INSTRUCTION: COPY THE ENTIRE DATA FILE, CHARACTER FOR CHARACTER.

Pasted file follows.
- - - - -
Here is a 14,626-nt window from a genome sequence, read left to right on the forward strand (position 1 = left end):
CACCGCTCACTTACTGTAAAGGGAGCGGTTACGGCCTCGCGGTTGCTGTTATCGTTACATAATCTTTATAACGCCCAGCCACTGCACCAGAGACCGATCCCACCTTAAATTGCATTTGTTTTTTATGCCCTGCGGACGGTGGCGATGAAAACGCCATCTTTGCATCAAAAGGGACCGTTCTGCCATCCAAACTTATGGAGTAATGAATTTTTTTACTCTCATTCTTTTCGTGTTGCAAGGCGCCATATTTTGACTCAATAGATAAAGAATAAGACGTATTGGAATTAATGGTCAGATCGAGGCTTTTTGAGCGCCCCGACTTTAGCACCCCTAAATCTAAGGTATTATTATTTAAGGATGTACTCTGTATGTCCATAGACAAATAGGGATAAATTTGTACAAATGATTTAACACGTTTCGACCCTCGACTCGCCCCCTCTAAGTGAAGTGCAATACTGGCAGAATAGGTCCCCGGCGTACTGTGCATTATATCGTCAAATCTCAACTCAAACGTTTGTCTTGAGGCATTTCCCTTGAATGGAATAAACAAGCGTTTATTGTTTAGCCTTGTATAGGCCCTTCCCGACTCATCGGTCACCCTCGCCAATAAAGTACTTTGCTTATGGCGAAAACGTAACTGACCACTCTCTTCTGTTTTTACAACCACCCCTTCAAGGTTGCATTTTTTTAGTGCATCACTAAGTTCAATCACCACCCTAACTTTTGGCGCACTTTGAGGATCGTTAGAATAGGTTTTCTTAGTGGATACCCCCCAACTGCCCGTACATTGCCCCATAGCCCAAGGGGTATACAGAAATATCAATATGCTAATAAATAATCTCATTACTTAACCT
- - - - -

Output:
Here is a 14,626-nt window from a genome sequence, read left to right on the forward strand (position 1 = left end):
CACCGCTCACTTACTGTAAAGGGAGCGGTTACGGCCTCGCGGTTGCTGTTATCGTTACATAATCTTTATAACGCCCAGCCACTGCACCAGAGACCGATCCCACCTTAAATTGCATTTGTTTTTTATGCCCTGCGGACGGTGGCGATGAAAACGCCATCTTTGCATCAAAAGGGACCGTTCTGCCATCCAAACTTATGGAGTAATGAATTTTTTTACTCTCATTCTTTTCGTGTTGCAAGGCGCCATATTTTGACTCAATAGATAAAGAATAAGACGTATTGGAATTAATGGTCAGATCGAGGCTTTTTGAGCGCCCCGACTTTAGCACCCCTAAATCTAAGGTATTATTATTTAAGGATGTACTCTGTATGTCCATAGACAAATAGGGATAAATTTGTACAAATGATTTAACACGTTTCGACCCTCGACTCGCCCCCTCTAAGTGAAGTGCAATACTGGCAGAATAGGTCCCCGGCGTACTGTGCATTATATCGTCAAATCTCAACTCAAACGTTTGTCTTGAGGCATTTCCCTTGAATGGAATAAACAAGCGTTTATTGTTTAGCCTTGTATAGGCCCTTCCCGACTCATCGGTCACCCTCGCCAATAAAGTACTTTGCTTATGGCGAAAACGTAACTGACCACTCTCTTCTGTTTTTACAACCACCCCTTCAAGGTTGCATTTTTTTAGTGCATCACTAAGTTCAATCACCACCCTAACTTTTGGCGCACTTTGAGGATCGTTAGAATAGGTTTTCTTAGTGGATACCCCCCAACTGCCCGTACATTGCCCCATAGCCCAAGGGGTATACAGAAATATCAATATGCTAATAAATAATCTCATTACTTAACCT